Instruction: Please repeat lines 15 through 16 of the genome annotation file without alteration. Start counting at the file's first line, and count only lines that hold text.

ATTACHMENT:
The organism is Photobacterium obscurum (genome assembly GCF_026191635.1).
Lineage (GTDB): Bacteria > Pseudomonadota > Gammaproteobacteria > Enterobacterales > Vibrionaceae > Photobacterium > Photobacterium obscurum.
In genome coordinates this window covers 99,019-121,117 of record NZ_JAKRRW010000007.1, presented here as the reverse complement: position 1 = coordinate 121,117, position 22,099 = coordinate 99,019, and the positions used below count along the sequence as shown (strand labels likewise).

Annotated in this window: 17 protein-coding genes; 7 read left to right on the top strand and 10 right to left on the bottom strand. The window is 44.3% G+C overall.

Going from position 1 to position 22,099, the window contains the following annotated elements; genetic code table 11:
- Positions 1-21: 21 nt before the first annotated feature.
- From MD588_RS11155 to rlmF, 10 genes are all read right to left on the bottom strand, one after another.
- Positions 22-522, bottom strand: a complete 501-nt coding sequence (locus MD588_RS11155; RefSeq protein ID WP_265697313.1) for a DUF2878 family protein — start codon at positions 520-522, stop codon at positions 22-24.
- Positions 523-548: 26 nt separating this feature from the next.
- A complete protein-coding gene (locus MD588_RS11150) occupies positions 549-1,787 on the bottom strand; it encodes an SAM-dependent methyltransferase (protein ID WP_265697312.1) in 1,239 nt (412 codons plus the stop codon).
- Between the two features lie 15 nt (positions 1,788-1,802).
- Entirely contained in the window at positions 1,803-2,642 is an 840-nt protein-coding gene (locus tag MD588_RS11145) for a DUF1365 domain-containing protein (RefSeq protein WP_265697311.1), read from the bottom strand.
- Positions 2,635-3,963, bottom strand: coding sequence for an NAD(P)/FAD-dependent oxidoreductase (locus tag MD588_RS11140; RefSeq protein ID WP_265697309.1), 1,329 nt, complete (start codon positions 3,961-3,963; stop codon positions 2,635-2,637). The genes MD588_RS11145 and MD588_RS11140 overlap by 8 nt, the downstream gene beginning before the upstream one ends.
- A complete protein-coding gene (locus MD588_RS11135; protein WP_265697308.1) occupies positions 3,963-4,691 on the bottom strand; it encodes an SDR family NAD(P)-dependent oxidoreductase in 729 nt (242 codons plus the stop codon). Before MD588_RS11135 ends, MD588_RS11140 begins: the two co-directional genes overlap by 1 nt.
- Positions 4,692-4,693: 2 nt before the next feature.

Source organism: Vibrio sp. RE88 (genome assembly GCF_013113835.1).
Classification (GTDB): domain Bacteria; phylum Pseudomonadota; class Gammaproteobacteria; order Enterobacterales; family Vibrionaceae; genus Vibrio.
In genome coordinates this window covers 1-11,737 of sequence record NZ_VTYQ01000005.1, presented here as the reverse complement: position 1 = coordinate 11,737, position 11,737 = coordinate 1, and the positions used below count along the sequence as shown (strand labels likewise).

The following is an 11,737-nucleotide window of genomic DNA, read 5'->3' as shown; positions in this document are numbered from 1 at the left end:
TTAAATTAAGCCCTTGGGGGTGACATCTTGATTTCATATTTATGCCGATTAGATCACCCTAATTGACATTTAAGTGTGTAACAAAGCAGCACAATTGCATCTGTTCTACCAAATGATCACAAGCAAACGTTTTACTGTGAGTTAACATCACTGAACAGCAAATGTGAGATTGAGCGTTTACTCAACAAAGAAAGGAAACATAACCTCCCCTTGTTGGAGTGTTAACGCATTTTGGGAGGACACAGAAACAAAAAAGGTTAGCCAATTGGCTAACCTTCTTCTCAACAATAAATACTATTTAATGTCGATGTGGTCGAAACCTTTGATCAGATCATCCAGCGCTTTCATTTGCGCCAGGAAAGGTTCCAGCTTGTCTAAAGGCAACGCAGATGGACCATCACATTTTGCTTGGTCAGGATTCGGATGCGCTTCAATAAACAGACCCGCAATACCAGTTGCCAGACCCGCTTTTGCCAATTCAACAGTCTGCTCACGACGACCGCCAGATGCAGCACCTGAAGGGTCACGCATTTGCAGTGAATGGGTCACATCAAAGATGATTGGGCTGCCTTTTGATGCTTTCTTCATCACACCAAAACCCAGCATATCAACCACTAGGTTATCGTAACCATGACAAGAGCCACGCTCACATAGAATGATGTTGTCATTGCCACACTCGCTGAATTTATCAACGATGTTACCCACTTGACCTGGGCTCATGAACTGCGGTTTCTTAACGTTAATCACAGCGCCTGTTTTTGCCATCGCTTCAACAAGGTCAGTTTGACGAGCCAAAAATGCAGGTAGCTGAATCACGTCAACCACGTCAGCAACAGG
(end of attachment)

- Positions 4,692-4,693: 2 nt before the next feature.

Source organism: Vibrio sp. RE88 (genome assembly GCF_013113835.1).